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Special US Elections: Conspiracy Theories

Tomorrow (we hope) we’ll know who won the US presidential elections: Donald Trump or Joe Biden. Meanwhile, people are speculating on social media, such as Twitter and YouTube. It’s safe to say that if Trump loses the elections, this will result in new conspiracy theories. Trump has repeatedly alluded to the fact that he might not accept the results because, according to him, they are being frauded. But even if he wins misinformation will keep having a major influence on the public opinion. Many issues in our society are becoming the topic of crazy speculation, semi-scientific explanation and gut responses. Why are these theories so popular? What role do the Internet and social media play in this?

IMPAKT has developed Radicalization by Design: an interactive, discursive web-project that questions social media as one of the possible causes of radicalization and polarization in our society. One of the questions that we specifically address deals with the phenomena of conspiracy theories, its history and the way in which the internet is putting them right in the middle of our political reality.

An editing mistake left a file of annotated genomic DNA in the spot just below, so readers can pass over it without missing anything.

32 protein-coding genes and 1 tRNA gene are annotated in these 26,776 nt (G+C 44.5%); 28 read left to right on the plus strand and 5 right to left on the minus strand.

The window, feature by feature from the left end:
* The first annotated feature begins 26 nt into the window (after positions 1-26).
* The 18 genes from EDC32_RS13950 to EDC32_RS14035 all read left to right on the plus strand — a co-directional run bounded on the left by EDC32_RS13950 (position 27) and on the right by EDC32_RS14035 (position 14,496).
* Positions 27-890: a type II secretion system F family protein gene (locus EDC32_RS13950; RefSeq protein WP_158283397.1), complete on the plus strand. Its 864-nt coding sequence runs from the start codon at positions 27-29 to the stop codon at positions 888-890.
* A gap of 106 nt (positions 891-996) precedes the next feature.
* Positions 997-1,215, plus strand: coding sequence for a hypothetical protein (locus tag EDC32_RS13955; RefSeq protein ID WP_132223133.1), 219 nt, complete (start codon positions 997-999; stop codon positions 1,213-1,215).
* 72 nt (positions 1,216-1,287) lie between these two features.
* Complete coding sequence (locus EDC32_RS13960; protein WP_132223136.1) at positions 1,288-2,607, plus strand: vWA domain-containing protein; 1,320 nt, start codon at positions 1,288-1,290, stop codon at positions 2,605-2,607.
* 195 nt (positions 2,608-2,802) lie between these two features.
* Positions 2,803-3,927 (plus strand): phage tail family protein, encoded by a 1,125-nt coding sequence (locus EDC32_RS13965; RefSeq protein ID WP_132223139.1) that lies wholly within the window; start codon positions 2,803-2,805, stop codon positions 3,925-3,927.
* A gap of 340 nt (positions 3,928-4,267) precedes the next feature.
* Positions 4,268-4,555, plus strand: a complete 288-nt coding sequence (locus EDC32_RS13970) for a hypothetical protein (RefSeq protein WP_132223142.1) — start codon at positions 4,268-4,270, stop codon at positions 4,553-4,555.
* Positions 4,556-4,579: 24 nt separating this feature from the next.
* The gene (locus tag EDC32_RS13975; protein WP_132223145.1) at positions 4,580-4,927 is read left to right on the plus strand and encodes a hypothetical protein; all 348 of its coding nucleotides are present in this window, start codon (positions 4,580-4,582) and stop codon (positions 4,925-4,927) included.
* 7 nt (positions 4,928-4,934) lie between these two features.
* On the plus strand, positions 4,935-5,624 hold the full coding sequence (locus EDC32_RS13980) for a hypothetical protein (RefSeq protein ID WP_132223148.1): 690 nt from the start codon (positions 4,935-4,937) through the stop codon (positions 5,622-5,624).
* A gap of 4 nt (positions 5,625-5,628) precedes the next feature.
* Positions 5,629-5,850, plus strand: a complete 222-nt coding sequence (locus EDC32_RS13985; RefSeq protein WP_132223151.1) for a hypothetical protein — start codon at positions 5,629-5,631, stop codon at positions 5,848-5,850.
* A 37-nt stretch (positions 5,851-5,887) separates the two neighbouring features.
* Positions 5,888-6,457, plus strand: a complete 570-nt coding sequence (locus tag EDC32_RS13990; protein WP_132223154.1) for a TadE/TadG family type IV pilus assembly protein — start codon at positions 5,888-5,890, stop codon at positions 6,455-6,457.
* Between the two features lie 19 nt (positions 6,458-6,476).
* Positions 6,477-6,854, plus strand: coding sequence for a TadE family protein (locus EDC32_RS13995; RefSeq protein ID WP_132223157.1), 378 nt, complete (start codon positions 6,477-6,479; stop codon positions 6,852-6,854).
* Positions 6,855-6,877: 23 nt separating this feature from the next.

Especially for the US elections, we produced a video preview of the web-project. Have a look and enjoy the Conspiracy Theories section of Radicalization by Design, featuring Bharat Ganesh (University of Groningen), Dimitri Tokmetzis (journalist), Richard Rogers (University of Amsterdam), Florian Cramer (Willem de Kooning Academy), curated by Marc Tuters (University of Amsterdam).

Or check out the entire web-project at radicalization.impakt.nl


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